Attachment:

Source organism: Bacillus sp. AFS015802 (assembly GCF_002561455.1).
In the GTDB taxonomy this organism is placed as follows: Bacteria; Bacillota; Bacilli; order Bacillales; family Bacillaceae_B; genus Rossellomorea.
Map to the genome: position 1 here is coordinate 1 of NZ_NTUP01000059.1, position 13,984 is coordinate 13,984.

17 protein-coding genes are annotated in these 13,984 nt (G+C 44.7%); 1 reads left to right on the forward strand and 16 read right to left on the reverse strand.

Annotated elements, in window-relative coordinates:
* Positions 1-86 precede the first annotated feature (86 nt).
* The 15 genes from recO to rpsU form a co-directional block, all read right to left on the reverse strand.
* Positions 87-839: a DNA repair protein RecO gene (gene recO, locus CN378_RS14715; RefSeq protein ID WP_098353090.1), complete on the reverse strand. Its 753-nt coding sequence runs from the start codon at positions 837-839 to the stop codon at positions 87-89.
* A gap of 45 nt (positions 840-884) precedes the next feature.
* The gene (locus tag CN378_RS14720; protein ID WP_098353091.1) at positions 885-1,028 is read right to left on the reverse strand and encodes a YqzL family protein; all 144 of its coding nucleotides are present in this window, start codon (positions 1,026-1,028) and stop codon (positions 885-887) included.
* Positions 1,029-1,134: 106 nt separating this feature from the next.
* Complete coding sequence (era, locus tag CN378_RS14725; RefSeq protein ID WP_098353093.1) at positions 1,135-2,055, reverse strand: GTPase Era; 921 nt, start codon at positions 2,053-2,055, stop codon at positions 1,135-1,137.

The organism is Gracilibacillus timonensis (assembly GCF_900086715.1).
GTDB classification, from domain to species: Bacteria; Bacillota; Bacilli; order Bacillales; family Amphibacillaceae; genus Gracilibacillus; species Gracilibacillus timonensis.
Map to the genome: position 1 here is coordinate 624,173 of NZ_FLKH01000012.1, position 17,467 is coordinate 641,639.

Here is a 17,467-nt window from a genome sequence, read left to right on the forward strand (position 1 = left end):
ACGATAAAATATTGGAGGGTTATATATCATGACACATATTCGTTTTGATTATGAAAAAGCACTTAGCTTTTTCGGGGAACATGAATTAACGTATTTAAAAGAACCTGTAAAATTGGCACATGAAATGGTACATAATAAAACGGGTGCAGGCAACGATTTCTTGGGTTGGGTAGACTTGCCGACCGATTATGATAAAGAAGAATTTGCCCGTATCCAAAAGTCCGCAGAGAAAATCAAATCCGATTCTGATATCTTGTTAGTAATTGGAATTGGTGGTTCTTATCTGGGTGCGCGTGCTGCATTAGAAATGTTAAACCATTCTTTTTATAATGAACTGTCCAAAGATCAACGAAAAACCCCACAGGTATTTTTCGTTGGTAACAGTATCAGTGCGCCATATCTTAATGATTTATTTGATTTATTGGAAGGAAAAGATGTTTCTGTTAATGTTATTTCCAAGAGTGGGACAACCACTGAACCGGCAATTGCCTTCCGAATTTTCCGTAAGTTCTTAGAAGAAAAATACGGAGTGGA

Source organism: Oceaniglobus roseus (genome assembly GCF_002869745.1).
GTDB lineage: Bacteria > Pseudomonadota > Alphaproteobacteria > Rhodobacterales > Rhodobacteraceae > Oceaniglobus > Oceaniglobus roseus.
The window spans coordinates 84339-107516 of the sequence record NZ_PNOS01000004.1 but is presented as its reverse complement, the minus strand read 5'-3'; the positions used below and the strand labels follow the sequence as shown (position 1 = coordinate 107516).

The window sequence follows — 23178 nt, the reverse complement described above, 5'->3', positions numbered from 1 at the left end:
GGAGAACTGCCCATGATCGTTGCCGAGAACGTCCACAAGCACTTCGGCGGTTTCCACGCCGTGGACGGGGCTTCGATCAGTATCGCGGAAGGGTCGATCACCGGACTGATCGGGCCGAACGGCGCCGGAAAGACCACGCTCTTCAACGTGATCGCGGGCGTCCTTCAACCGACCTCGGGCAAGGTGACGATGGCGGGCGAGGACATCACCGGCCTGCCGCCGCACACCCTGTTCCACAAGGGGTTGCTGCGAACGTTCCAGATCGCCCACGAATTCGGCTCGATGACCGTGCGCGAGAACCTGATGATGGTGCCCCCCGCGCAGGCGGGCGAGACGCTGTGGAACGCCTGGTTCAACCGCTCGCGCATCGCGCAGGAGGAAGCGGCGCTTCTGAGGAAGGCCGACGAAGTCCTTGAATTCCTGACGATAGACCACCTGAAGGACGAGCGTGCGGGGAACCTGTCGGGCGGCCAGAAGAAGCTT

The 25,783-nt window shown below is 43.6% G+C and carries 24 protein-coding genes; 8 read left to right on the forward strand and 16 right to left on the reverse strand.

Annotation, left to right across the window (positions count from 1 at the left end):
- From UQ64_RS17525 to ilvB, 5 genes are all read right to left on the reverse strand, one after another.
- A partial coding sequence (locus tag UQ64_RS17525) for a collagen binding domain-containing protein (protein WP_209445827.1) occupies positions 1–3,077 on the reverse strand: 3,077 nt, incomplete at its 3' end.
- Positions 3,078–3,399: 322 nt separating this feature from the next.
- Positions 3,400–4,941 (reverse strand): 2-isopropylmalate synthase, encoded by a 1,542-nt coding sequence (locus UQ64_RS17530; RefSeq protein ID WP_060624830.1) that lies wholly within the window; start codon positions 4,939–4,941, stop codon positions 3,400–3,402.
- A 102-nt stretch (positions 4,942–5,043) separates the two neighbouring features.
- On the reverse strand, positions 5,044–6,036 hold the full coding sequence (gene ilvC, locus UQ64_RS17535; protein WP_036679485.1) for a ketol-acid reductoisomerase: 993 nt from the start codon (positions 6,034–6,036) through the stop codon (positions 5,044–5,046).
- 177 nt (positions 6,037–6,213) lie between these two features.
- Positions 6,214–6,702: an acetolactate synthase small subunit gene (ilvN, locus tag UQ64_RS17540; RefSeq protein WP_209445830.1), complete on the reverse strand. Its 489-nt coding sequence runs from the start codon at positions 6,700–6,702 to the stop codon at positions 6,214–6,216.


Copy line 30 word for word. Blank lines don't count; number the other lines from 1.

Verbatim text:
- On the reverse strand, positions 5,044–6,036 hold the full coding sequence (gene ilvC, locus UQ64_RS17535; protein WP_036679485.1) for a ketol-acid reductoisomerase: 993 nt from the start codon (positions 6,034–6,036) through the stop codon (positions 5,044–5,046).